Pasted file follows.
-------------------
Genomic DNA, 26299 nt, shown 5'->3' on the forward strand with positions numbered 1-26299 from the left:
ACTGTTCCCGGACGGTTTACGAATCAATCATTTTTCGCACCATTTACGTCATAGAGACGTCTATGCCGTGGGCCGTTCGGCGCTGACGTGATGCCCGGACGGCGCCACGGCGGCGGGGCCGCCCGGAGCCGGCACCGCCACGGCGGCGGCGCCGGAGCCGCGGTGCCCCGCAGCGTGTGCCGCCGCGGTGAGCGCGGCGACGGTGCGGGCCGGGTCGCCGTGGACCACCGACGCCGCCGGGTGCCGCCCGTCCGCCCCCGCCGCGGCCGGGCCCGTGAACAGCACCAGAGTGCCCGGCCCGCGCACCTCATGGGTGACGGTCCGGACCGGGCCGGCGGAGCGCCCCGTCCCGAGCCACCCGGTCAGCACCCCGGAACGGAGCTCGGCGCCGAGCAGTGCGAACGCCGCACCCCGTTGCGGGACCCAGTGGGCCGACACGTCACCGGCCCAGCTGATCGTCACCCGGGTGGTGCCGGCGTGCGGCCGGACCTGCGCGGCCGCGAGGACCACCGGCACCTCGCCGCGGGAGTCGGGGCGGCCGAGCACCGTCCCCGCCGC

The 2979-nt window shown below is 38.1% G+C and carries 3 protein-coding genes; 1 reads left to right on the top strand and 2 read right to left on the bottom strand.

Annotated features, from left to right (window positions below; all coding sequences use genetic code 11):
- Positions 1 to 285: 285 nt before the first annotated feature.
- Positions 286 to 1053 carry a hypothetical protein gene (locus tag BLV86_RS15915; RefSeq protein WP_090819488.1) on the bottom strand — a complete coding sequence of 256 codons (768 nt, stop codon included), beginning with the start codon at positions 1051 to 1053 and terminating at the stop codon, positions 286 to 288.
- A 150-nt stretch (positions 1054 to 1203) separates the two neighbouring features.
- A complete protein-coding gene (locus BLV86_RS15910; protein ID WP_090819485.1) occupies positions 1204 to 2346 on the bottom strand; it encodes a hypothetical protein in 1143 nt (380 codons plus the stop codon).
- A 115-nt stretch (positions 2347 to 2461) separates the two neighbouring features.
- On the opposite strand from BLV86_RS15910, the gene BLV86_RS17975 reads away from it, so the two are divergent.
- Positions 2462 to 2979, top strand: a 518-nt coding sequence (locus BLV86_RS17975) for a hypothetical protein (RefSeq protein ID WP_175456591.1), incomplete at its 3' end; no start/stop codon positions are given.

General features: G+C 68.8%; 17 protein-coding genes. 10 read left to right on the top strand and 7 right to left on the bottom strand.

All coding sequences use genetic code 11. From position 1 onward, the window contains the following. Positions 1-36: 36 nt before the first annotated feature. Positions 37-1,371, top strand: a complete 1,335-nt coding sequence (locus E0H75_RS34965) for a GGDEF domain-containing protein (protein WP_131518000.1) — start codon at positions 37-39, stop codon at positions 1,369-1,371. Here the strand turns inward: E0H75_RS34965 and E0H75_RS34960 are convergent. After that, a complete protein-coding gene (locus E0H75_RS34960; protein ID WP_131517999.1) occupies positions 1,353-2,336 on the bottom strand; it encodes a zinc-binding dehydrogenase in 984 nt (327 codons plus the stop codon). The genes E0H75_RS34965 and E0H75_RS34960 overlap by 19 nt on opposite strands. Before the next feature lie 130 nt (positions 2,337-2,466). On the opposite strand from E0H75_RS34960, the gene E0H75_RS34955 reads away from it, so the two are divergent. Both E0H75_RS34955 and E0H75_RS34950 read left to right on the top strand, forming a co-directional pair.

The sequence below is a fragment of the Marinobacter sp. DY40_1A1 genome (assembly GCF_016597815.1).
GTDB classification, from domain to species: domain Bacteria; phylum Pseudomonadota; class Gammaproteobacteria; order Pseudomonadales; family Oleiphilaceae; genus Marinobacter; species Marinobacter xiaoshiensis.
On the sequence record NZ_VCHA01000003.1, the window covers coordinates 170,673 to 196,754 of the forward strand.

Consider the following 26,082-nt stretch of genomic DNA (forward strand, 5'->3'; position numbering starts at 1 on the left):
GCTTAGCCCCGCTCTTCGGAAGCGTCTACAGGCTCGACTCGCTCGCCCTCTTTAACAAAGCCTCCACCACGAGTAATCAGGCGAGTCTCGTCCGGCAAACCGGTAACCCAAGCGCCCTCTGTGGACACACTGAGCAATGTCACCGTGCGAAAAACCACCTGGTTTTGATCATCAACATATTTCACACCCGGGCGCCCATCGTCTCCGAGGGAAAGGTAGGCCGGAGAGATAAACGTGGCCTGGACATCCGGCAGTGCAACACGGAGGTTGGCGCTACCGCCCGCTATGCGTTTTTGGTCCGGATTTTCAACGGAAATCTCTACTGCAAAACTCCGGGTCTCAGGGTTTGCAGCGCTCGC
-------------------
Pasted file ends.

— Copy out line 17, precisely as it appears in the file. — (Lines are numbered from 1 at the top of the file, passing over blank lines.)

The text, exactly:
Consider the following 26,082-nt stretch of genomic DNA (forward strand, 5'->3'; position numbering starts at 1 on the left):